What’s in a name?

Have you heard the news? Good old Rosemary has had a makeover. Previously known as Rosmarinus officinalis, the RHS announced (last year) that the correct name for the species is Salvia rosmarinus, which places it in the same genus as well loved garden plants like velvety Salvia ‘Amistad’ and flamboyant Salvia ‘Hot Lips’. To complicate things further, Russian Sage, a personal favourite of ours (and the bees) has been re-classified from Perovskia atriplicifolia to Salvia yungii. On the face of it, this beautiful bunch don’t seem to have a lot in common, with flowers in a kaleidoscopic variety of sizes and colours, and habits ranging from tender tuberous Salvia patens to hard(y)-as-nails Salvia nemerosa.

Is this Rosemary, Rosmarinus or Salvia?

Elsewhere in the garden, stalwart Sedum has been remodelled as the cumbersome Hylotelephium and the unholy evil that is Japanese Knotweed has been rechristened from Fallopia to Reynoutria. As if tackling the impenetrable tangle of botanical Latin wasn’t difficult enough, gardeners now find themselves on shifting sands. Blink and you will miss the name change.

But don’t despair, this moniker mixing is all for a good reason so let’s pin down some elusive epithets and discuss how and why the names of our well-loved garden plants are suddenly up for grabs.

Since Carl Linnaeus popularised the binomial naming system in the 18th Century, plants have been grouped into families, genera and species based on their physical (sexual) characteristics. These might include the shape of a flower, the number of stamen, petals and sepals and the ability to produce fertile seed when crossed. In general, this has been extremely successful but problems arise when relationships aren’t clear cut.

Charging in to help is modern DNA sequencing. Scientists around the world are identifying which species genetic history points to closer connection than expected, and which species are imposters in unrelated genera. Individual botanists and large international research collaborations like the Angiosperm Phylogeny Group (involving Kew Botanic Garden) are sketching new family trees based on this research. But every now and again this new understanding will cause a headache.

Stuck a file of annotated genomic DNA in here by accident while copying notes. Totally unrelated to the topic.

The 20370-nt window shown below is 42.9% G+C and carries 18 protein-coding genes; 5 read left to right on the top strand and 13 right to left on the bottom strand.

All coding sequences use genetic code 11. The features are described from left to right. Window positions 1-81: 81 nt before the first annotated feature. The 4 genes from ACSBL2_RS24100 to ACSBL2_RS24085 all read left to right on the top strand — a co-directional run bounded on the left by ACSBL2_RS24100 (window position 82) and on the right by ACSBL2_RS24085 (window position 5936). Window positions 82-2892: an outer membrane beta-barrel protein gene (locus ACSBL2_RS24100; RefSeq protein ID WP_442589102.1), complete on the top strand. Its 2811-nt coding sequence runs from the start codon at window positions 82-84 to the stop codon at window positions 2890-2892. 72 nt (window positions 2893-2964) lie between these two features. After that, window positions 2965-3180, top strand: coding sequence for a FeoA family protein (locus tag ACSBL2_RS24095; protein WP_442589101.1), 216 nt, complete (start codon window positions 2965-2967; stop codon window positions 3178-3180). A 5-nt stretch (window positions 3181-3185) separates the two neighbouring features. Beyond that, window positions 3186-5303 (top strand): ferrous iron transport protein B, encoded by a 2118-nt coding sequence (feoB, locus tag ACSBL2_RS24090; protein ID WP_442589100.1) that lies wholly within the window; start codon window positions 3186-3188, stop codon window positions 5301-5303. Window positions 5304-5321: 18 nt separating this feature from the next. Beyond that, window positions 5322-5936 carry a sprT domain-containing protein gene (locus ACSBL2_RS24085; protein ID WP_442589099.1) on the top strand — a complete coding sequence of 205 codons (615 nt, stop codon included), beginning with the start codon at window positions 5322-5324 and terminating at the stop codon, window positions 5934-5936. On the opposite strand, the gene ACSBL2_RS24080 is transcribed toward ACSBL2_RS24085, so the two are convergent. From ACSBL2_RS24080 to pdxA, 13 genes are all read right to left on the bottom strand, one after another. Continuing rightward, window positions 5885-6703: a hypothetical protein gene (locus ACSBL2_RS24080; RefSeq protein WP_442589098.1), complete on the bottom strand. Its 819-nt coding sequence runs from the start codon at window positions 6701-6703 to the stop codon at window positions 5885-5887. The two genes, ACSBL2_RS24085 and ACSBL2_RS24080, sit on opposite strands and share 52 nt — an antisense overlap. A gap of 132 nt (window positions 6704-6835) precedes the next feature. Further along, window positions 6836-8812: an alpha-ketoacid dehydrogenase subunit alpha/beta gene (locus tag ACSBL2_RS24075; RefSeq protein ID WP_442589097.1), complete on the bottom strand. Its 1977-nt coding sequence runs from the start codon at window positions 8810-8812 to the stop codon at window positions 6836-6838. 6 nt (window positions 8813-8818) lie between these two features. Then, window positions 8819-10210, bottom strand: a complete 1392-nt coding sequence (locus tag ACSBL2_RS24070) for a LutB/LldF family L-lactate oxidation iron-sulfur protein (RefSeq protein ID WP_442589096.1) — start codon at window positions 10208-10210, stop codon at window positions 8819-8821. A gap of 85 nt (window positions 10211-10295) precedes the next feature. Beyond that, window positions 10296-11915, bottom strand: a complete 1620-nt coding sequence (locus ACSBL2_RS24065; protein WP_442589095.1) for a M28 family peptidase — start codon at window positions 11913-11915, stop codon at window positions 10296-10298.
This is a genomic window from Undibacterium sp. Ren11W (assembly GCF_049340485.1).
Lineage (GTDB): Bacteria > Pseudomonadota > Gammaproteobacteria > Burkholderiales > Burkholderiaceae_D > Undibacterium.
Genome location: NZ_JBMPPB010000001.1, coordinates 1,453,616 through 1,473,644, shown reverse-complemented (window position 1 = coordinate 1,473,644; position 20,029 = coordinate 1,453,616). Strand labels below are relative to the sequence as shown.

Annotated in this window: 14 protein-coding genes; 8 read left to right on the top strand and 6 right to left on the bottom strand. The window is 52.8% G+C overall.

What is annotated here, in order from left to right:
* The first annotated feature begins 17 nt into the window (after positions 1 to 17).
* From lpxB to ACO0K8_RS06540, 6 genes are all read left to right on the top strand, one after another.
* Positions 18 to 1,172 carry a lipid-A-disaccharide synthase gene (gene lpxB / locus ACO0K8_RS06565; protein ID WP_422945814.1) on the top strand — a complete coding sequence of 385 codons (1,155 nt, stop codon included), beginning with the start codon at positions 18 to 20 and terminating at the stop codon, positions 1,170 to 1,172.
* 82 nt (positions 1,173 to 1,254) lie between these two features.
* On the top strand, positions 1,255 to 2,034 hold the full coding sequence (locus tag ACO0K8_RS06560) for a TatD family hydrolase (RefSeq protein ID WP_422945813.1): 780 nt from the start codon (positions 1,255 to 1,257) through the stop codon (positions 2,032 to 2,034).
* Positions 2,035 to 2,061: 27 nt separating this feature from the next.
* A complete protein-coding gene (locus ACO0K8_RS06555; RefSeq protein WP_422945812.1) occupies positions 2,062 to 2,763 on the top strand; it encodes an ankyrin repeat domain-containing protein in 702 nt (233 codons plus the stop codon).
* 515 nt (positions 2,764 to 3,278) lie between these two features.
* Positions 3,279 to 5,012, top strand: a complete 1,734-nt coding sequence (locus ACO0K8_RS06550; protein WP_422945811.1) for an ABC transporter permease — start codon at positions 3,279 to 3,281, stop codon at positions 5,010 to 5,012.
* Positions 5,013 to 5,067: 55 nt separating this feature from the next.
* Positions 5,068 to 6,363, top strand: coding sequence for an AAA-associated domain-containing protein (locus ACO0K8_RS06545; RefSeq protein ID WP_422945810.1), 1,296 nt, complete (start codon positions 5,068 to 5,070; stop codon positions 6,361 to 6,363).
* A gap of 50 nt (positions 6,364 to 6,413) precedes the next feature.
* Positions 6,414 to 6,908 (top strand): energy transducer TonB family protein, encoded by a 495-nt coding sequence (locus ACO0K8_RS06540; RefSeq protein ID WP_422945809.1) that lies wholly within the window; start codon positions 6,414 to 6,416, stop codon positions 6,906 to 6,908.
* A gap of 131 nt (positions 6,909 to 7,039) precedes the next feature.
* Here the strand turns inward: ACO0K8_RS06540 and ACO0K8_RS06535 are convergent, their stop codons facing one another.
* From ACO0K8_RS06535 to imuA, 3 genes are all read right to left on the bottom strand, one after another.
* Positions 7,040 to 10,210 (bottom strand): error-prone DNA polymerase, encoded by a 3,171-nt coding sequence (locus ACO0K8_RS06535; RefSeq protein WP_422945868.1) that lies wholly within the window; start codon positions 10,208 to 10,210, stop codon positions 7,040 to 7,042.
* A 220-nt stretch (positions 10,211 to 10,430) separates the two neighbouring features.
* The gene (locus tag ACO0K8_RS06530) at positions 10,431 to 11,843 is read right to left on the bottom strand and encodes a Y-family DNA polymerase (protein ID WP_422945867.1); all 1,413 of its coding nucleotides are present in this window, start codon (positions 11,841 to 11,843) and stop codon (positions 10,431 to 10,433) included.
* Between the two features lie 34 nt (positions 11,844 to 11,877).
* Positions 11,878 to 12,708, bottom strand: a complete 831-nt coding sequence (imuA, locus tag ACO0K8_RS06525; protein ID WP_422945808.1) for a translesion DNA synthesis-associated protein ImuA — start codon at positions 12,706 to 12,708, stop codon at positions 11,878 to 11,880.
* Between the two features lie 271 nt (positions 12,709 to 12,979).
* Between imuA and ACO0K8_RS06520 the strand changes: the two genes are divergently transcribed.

Botany is hard!

This brings us to Rosemary. It turns out that the three species of Rosemary share enough DNA and characteristics with other Salvias to be considered part of that group (genus) but are also sufficiently distinct to be understood as a sub-genus. In fact, research shows the Salvia genus could dissolve into 11 separate groups, each with their own special characteristics. Scientists like to be consistent; if Rosmarinus is distinct enough to be considered a full-bodied genus in its own right, why shouldn’t the other 10 possible genera? Things needed to go one way or the other, but if all the plants now named Salvia were broken down into 11 groups, all the plants in those groups would need to be re-named; that’s a total of over 700 plants!

Here, botanists have been quite considerate to us gardeners. Rather than splitting the group into 11 and changing 700 names, it was easier to include Rosemary and Russian Sage into a broad-church Salvia. I say easier…you may well be asking why we should bother re-naming plants at all! What difference does it make to roast potatoes with garlic and rosemary if it’s called one thing or another?

There are advantages to gardeners to know which plants are related. It helps us to understand which pests and diseases might jump from one plant to another, hints at the best conditions for growing and can give vital clues to possible medicinal benefits. But most of all, from Hylotelephium to Reynoutria, botanist’s continued research using DNA sequencing shows how amazing the tangled web of life really is. We will never cease to be surprised that plants separated by oceans can be so closely related!

Is this really an Amaryllis?

The old system of classification was highly accurate but very occasionally DNA research will throw up an odd-ball. This means the vast majority of names will stay the same but we shouldn’t be surprised if familiar garden favourites get a makeover. Next time the scientists have been tinkering and you find your plant has snuck down to the deed poll office, don’t despair. See it as an opportunity to understand more about other plants in its new genus and learn about where your plants come from. And if you are an old dog that can’t be taught new tricks…well just call it what you want! Every winter, thousands of us are delivered gifts of Amaryllis and compete to produce the most beautiful blooms. Does anyone care that they are actually a Hippeastrum…

Further information:

For up-to-date horticultural science including name changes, subscribe to the RHS’ fantastic quarterly publication The Plant Review. Information on Salvias was gleaned from the December 2019 edition The Plant Review / RHS Gardening

Angiosperm Phylogeny Group APG – classification by consensus | Kew

Linnaeus – Who was Linnaeus? | Linnean Learning | The Linnean Society

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